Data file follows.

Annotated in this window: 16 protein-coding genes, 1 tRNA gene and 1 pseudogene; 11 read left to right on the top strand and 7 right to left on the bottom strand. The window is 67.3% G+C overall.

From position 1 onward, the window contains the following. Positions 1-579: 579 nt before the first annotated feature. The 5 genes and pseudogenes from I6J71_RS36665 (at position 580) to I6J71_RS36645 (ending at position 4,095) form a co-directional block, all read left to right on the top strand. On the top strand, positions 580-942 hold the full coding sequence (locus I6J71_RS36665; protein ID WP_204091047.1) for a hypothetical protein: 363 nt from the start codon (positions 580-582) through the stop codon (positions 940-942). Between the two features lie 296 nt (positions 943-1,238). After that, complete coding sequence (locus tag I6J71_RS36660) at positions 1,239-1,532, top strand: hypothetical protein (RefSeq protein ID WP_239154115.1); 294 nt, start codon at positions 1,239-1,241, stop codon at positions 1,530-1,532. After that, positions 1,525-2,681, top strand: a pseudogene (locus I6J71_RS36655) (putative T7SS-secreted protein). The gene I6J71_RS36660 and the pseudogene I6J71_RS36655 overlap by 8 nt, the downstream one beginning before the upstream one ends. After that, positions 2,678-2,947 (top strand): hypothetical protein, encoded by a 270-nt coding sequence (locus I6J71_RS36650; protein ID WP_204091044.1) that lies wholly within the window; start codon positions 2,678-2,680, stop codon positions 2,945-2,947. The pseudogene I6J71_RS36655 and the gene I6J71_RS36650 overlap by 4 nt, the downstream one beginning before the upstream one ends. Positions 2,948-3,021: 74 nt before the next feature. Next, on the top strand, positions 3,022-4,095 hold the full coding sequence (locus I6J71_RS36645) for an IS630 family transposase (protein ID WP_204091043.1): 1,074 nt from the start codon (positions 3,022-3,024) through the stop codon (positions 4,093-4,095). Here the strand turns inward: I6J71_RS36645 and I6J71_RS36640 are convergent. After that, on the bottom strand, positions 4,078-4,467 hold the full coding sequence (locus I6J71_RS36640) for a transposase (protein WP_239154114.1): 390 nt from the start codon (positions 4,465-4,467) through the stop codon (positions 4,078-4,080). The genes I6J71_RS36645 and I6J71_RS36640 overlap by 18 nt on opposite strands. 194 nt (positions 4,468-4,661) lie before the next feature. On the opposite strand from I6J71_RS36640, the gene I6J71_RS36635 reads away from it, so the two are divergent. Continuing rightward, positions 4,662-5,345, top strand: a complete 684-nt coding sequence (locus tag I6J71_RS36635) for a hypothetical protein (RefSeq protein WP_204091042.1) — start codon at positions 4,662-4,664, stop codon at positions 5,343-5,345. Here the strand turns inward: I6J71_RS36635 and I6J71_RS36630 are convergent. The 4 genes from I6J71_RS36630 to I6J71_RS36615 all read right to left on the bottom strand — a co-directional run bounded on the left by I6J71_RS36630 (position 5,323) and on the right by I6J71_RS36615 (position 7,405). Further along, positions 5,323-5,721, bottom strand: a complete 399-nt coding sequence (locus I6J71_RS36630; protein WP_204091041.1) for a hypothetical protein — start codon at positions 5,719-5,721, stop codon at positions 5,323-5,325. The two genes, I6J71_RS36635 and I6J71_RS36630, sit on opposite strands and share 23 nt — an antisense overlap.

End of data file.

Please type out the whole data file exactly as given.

Annotated in this window: 16 protein-coding genes, 1 tRNA gene and 1 pseudogene; 11 read left to right on the top strand and 7 right to left on the bottom strand. The window is 67.3% G+C overall.

From position 1 onward, the window contains the following. Positions 1-579: 579 nt before the first annotated feature. The 5 genes and pseudogenes from I6J71_RS36665 (at position 580) to I6J71_RS36645 (ending at position 4,095) form a co-directional block, all read left to right on the top strand. On the top strand, positions 580-942 hold the full coding sequence (locus I6J71_RS36665; protein ID WP_204091047.1) for a hypothetical protein: 363 nt from the start codon (positions 580-582) through the stop codon (positions 940-942). Between the two features lie 296 nt (positions 943-1,238). After that, complete coding sequence (locus tag I6J71_RS36660) at positions 1,239-1,532, top strand: hypothetical protein (RefSeq protein ID WP_239154115.1); 294 nt, start codon at positions 1,239-1,241, stop codon at positions 1,530-1,532. After that, positions 1,525-2,681, top strand: a pseudogene (locus I6J71_RS36655) (putative T7SS-secreted protein). The gene I6J71_RS36660 and the pseudogene I6J71_RS36655 overlap by 8 nt, the downstream one beginning before the upstream one ends. After that, positions 2,678-2,947 (top strand): hypothetical protein, encoded by a 270-nt coding sequence (locus I6J71_RS36650; protein ID WP_204091044.1) that lies wholly within the window; start codon positions 2,678-2,680, stop codon positions 2,945-2,947. The pseudogene I6J71_RS36655 and the gene I6J71_RS36650 overlap by 4 nt, the downstream one beginning before the upstream one ends. Positions 2,948-3,021: 74 nt before the next feature. Next, on the top strand, positions 3,022-4,095 hold the full coding sequence (locus I6J71_RS36645) for an IS630 family transposase (protein ID WP_204091043.1): 1,074 nt from the start codon (positions 3,022-3,024) through the stop codon (positions 4,093-4,095). Here the strand turns inward: I6J71_RS36645 and I6J71_RS36640 are convergent. After that, on the bottom strand, positions 4,078-4,467 hold the full coding sequence (locus I6J71_RS36640) for a transposase (protein WP_239154114.1): 390 nt from the start codon (positions 4,465-4,467) through the stop codon (positions 4,078-4,080). The genes I6J71_RS36645 and I6J71_RS36640 overlap by 18 nt on opposite strands. 194 nt (positions 4,468-4,661) lie before the next feature. On the opposite strand from I6J71_RS36640, the gene I6J71_RS36635 reads away from it, so the two are divergent. Continuing rightward, positions 4,662-5,345, top strand: a complete 684-nt coding sequence (locus tag I6J71_RS36635) for a hypothetical protein (RefSeq protein WP_204091042.1) — start codon at positions 4,662-4,664, stop codon at positions 5,343-5,345. Here the strand turns inward: I6J71_RS36635 and I6J71_RS36630 are convergent. The 4 genes from I6J71_RS36630 to I6J71_RS36615 all read right to left on the bottom strand — a co-directional run bounded on the left by I6J71_RS36630 (position 5,323) and on the right by I6J71_RS36615 (position 7,405). Further along, positions 5,323-5,721, bottom strand: a complete 399-nt coding sequence (locus I6J71_RS36630; protein WP_204091041.1) for a hypothetical protein — start codon at positions 5,719-5,721, stop codon at positions 5,323-5,325. The two genes, I6J71_RS36635 and I6J71_RS36630, sit on opposite strands and share 23 nt — an antisense overlap.